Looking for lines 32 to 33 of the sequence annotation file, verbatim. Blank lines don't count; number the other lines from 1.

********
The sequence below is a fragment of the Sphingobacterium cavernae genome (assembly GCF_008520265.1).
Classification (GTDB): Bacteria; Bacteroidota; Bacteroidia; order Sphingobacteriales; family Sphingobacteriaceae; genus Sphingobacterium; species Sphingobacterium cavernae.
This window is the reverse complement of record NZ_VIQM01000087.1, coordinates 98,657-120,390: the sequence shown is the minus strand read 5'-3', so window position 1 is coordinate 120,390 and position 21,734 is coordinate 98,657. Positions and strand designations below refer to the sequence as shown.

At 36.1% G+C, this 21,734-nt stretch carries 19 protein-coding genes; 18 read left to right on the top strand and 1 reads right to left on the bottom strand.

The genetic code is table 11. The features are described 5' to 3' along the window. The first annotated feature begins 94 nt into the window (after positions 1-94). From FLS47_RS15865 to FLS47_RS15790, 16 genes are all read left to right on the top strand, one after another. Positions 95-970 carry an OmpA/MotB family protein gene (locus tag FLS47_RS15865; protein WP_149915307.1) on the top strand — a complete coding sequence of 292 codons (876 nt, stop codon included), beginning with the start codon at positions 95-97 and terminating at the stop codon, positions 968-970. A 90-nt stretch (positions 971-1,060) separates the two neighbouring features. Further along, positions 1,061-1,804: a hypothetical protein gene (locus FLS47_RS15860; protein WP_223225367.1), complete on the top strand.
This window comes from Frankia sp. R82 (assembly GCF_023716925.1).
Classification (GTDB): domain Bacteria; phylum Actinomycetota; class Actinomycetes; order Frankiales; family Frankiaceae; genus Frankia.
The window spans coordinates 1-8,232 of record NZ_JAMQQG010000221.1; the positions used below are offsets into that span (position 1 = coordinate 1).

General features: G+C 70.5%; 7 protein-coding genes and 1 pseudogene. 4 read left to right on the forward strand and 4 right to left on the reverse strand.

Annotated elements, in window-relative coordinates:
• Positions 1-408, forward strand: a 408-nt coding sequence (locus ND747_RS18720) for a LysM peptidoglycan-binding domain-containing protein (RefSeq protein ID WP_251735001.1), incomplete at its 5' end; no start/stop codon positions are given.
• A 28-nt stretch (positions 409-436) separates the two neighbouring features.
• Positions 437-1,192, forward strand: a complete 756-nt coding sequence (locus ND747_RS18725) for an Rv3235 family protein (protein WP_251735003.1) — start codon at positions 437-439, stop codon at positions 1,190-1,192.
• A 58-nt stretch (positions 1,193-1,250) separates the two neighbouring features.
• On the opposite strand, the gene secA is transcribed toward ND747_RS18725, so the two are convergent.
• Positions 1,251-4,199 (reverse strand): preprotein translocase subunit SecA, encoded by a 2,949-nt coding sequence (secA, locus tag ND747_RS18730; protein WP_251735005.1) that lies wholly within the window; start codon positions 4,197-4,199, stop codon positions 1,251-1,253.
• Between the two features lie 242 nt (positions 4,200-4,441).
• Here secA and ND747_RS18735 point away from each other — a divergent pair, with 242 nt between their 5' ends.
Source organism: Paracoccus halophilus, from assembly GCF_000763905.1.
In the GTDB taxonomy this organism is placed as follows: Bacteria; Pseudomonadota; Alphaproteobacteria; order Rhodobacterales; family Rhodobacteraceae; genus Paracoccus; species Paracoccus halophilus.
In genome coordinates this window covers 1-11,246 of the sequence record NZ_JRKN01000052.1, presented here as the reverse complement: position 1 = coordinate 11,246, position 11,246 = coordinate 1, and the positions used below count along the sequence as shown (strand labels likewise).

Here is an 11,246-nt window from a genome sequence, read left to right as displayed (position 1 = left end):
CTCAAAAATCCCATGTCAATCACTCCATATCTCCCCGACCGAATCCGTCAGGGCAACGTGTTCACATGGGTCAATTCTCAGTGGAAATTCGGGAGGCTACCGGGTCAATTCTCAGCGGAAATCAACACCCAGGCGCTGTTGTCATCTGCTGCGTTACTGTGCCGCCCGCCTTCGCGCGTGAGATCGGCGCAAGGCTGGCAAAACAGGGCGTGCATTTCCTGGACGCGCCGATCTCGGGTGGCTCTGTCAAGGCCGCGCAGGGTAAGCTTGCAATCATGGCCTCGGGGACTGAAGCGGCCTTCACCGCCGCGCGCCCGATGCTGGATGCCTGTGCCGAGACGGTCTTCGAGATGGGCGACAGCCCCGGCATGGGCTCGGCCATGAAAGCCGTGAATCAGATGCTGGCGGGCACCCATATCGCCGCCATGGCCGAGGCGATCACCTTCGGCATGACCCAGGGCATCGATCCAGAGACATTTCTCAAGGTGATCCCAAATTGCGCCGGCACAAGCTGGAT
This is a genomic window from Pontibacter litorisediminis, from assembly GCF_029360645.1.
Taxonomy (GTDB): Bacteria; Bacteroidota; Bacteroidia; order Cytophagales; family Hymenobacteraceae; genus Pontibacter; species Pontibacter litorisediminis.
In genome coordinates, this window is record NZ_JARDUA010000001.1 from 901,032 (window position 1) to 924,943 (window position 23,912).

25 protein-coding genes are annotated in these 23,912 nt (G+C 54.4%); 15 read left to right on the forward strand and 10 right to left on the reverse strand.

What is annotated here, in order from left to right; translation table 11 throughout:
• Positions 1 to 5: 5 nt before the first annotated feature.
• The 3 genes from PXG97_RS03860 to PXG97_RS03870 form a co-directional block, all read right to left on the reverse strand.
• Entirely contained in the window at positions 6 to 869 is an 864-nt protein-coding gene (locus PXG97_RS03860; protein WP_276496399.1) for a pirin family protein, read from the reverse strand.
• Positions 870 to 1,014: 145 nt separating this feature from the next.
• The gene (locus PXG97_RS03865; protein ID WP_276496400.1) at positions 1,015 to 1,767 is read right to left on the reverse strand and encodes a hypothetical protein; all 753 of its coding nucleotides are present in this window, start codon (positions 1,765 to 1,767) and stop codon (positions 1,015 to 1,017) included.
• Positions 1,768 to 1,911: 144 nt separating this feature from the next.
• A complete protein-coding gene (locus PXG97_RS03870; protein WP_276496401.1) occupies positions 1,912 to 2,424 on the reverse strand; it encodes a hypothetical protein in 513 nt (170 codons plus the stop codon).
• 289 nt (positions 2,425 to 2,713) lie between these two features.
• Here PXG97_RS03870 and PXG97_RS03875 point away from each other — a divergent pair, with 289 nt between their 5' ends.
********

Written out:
• Positions 870 to 1,014: 145 nt separating this feature from the next.
• The gene (locus PXG97_RS03865; protein ID WP_276496400.1) at positions 1,015 to 1,767 is read right to left on the reverse strand and encodes a hypothetical protein; all 753 of its coding nucleotides are present in this window, start codon (positions 1,765 to 1,767) and stop codon (positions 1,015 to 1,017) included.